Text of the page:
Campo Del Cielo Meteorite
Weighs 33.7 Grams
Measures 35mm x 20mm
This meteorite is from Argentina, South America. Campo Del Cielo means Valley of the Sky.
Campo is classified as a Coarse octahedrite nickel-iron meteorite.
The Campo del Cielo iron meteorite fell 4200 - 4700 years ago, about 1000 km northwest of Buenos Aires in Argentina. More than 100 tons of material has been recovered so far with the biggest piece, called 'el Chaco', weighing 37 tons. During impact more than 20 craters were formed in a large area of many square kilometers; the largest crater is about 100 meters in diameter. These craters have various forms; some of them were created when a part of the meteorite hit the ground at such an acute angle that the meteorite bounced back up again, leaving a shallow crater behind. The main body of the meteorite - which had a diameter of at least 5 meters before it entered Earth's atmosphere - broke into pieces after atmospheric entry.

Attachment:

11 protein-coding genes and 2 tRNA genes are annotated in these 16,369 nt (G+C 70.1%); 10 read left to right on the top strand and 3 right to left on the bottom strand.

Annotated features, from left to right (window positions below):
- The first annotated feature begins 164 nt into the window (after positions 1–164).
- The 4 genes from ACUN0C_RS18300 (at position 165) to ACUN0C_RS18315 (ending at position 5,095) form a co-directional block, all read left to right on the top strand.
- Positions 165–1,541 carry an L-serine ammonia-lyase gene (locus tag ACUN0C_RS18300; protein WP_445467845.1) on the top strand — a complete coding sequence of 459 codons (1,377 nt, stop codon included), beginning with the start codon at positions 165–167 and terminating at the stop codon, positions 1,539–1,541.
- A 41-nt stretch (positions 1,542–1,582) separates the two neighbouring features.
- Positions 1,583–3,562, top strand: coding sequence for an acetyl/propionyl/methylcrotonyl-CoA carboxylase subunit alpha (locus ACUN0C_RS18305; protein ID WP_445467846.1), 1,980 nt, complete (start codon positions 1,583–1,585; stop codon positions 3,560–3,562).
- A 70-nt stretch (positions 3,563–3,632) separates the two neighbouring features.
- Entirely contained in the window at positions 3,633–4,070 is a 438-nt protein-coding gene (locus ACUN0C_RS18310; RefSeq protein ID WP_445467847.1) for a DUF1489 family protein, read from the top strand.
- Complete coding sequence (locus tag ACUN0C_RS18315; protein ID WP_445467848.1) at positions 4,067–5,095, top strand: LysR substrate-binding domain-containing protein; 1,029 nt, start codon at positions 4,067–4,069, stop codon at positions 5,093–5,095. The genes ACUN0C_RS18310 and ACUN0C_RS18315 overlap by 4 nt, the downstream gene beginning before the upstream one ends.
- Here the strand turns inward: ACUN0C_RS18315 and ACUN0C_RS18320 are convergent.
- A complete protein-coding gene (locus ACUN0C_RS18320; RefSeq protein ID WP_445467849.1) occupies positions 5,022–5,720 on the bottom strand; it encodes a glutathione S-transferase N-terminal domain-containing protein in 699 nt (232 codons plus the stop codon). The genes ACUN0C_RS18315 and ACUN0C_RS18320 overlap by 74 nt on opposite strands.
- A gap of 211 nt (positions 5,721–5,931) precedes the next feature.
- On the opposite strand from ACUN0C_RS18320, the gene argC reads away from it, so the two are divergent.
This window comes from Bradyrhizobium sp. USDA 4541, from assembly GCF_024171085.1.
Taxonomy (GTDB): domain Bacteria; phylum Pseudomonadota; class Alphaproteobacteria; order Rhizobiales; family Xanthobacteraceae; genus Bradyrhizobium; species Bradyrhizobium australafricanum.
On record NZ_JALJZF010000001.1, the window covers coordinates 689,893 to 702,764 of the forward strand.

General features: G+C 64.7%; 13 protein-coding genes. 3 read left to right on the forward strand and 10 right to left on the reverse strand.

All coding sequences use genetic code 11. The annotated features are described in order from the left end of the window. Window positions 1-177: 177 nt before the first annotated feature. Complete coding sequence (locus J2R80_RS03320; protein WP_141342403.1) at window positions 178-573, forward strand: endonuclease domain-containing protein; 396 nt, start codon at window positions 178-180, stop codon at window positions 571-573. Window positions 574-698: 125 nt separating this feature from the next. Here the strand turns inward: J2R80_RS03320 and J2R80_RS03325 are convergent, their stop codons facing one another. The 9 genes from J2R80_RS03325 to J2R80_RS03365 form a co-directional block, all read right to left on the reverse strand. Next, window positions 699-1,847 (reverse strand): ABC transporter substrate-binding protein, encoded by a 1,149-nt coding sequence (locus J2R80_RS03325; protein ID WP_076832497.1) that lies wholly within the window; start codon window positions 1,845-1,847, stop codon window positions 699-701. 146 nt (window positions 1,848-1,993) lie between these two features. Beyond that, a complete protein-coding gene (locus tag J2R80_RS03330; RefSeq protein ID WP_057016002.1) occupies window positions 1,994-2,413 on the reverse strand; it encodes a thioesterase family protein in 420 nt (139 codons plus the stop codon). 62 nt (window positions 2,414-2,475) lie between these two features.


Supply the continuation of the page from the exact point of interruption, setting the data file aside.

Due to the high speed of the meteorite of several km/s (ten thousand miles per hour) the surfaces of the pieces heated up and melted.
Campo del Cielo 18310 Campo del Cielo was discovered in 1576 by members of the Spanish military, but the site was already well known to the local Indians before this and they probably used parts of the iron for their weapons. In the following centuries several expeditions were made and recovered most of the meteorites. Analysis of the strewn field shows that the meteorite came from the south-west at a very flat angle of just 9°. As with most meteorites, Campo del Cielo originated in the asteroid belt. A collision with another asteroid belt object created the meteoroid and sent it into a new, elliptical orbit. The orbit's closest distance to the Sun lay inside the Earth's orbit, so Campo del Cielo became a so-called Apollo asteroid.